Coon Rapids parish, seminary lead anti-pornography initiatives

| Bridget Ryder | April 11, 2018 | 0 Comments

Editor’s note: This is the second story in a two-part series on pornography. Read the first story here: The problem of pornography: Church recognizes harm, seeks solution

Father Kyle Kowalczyk calls pornography the elephant in the room. But last fall, he called it out from the pulpit to start a “paradigm shift” at Epiphany in Coon Rapids, where he serves as parochial vicar.

Father Kyle Kowalczyk

Pornography was discussed in several aspects of his formation at the St. Paul Seminary, including presentations by sex-addiction therapist Mark Laaser, co-founder of Faithful and True, a Christian counseling center based in Eden Prairie. But once in a parish after his 2016 ordination, he realized the gravity of the problem.

“Every priest knows that pornography is a major issue, but like all things, it sometimes takes a personal encounter for it to take root in the heart,” Father Kowalczyk said of breaking porn addiction. “When several people very close to me shared how their marriages had been damaged, in one case severed, because of this, I woke up. What I found in the parish is that it is actually the issue, and it sometimes seems as if the whole world is struggling with it.”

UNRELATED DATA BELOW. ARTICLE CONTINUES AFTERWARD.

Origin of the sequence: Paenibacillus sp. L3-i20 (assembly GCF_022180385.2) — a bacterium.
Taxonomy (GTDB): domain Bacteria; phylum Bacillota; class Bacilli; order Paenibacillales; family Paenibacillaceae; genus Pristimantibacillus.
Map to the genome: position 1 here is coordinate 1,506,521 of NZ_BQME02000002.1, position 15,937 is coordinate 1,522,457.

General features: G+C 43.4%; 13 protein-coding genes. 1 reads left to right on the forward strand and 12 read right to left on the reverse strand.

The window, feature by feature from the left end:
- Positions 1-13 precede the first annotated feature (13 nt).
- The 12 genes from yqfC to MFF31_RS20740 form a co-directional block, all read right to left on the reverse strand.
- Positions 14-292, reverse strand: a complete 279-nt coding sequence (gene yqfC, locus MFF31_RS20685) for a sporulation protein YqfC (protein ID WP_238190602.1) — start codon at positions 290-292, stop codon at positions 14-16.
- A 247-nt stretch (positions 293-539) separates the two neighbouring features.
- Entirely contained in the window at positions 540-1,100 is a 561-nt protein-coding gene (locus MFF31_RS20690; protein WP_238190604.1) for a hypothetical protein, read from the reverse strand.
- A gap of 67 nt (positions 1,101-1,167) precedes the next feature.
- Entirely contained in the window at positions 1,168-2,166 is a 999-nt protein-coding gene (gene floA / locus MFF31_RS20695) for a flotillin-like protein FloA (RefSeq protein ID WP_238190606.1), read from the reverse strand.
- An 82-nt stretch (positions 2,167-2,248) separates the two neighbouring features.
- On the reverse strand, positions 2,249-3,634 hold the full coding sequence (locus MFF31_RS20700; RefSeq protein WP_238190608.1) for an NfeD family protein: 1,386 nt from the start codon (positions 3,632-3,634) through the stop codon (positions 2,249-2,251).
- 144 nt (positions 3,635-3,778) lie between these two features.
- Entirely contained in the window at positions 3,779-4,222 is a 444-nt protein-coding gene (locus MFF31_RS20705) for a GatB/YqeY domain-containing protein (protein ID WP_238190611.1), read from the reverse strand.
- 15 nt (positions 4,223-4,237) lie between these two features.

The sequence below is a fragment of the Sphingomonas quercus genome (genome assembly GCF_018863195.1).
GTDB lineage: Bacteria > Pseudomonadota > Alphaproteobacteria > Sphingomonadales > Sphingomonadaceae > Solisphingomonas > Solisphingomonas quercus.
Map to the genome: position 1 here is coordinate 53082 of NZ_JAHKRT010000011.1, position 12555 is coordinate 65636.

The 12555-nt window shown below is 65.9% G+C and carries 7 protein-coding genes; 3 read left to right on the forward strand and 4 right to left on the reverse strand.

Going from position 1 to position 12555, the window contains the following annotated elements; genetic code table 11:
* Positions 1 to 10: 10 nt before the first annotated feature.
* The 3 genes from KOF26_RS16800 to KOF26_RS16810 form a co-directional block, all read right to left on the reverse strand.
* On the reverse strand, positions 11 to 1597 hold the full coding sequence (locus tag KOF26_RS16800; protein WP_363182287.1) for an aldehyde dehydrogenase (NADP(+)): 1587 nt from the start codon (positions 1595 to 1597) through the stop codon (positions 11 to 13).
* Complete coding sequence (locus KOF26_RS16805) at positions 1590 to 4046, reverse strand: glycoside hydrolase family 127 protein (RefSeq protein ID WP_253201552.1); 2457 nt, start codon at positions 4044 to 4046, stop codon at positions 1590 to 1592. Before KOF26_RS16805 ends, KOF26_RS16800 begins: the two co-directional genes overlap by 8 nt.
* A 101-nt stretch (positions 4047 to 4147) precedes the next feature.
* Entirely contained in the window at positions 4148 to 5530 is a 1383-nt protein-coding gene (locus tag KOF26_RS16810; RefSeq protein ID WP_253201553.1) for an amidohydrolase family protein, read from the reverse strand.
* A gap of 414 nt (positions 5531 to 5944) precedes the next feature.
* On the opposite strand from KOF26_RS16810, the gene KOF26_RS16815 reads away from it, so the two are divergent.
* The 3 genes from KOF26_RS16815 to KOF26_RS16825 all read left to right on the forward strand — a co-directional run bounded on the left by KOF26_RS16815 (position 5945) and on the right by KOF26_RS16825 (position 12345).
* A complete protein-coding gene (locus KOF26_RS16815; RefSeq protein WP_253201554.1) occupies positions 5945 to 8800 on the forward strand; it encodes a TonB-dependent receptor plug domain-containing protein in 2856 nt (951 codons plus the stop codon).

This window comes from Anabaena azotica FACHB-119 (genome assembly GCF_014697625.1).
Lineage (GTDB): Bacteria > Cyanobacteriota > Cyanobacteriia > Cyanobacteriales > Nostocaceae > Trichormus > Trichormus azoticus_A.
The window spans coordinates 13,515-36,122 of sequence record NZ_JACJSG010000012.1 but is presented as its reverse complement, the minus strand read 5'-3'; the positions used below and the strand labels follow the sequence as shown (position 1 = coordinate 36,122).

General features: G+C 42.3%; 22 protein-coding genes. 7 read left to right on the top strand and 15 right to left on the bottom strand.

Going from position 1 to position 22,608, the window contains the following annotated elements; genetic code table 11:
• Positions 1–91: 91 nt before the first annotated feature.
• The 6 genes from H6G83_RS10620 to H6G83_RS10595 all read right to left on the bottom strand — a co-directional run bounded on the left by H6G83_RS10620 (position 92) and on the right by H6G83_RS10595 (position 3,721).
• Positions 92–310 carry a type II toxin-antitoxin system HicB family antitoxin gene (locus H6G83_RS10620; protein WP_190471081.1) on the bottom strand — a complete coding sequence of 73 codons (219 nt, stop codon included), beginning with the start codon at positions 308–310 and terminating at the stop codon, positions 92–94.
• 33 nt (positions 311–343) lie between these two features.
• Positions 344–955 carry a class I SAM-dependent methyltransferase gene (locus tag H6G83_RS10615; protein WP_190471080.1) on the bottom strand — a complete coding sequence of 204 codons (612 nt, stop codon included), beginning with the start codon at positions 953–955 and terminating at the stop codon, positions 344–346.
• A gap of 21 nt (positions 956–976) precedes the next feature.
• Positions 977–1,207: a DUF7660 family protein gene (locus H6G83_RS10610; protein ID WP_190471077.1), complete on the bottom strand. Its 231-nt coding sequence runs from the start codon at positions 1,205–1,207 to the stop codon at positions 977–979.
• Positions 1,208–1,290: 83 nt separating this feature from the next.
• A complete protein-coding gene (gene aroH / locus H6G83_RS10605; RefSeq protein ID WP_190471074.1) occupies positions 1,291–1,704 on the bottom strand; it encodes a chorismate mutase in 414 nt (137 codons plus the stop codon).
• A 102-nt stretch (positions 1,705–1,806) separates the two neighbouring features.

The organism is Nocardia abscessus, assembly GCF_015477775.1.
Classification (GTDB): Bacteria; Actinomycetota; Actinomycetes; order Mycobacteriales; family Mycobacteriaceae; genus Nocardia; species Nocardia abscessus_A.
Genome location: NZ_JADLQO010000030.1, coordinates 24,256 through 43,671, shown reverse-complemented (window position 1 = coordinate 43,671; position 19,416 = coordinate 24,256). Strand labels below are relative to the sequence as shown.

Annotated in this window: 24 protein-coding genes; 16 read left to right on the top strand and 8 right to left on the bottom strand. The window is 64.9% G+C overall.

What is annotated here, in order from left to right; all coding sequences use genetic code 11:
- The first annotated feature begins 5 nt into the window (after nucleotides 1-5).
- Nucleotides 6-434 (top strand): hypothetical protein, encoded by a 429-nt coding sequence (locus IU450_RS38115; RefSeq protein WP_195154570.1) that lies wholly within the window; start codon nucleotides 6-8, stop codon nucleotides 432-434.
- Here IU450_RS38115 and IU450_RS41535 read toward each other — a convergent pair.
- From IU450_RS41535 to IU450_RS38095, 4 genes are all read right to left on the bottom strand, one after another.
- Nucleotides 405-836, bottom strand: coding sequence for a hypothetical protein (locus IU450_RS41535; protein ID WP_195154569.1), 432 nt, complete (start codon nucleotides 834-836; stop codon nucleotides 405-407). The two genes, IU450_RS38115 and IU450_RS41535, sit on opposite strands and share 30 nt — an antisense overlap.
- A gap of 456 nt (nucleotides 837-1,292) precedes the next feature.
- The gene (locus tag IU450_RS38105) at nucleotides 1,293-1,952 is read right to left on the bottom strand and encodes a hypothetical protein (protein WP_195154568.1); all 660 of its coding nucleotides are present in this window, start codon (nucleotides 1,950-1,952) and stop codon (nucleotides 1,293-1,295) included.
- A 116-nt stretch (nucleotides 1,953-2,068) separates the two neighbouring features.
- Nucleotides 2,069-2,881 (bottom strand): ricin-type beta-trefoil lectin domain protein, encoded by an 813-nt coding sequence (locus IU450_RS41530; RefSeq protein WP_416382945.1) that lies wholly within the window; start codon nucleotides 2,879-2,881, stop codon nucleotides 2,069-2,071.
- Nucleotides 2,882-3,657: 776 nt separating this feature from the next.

That wake-up call led to a new pastoral initiative to give parishioners the support both to overcome their own pornography habits and to help their children avoid its trap. Father Kowalczyk launched the campaign with a homily at Sunday Mass Oct. 29 that directly laid out the moral dangers of pornography, encouraged parents to talk about it with their children and offered the hope of God’s mercy. Following Mass, therapist and Epiphany parishioner Jake Voelker gave a talk on pornography from his counseling perspective and another talk for parents the following Monday.

The parish also created a webpage about pornography that includes resources, a recording and transcript of Father Kowalczyk’s homily, and a portal to contact him anonymously. In January, Father Kowalczyk also started leading an Exodus 90 fraternity for the men of the parish.

Father Kowalczyk wants parishioners struggling with pornography to know first and foremost that the mercy of God is available to them. His homily opened with that theme because he knows that pornography has to be approached with care in order to avoid shaming people, which can prevent them, especially those caught in a compulsion or addiction, from seeking help.

“Everyone knows that it’s not something to be proud of, but then you add sin on top of that,” he said. “There’s so much shame.”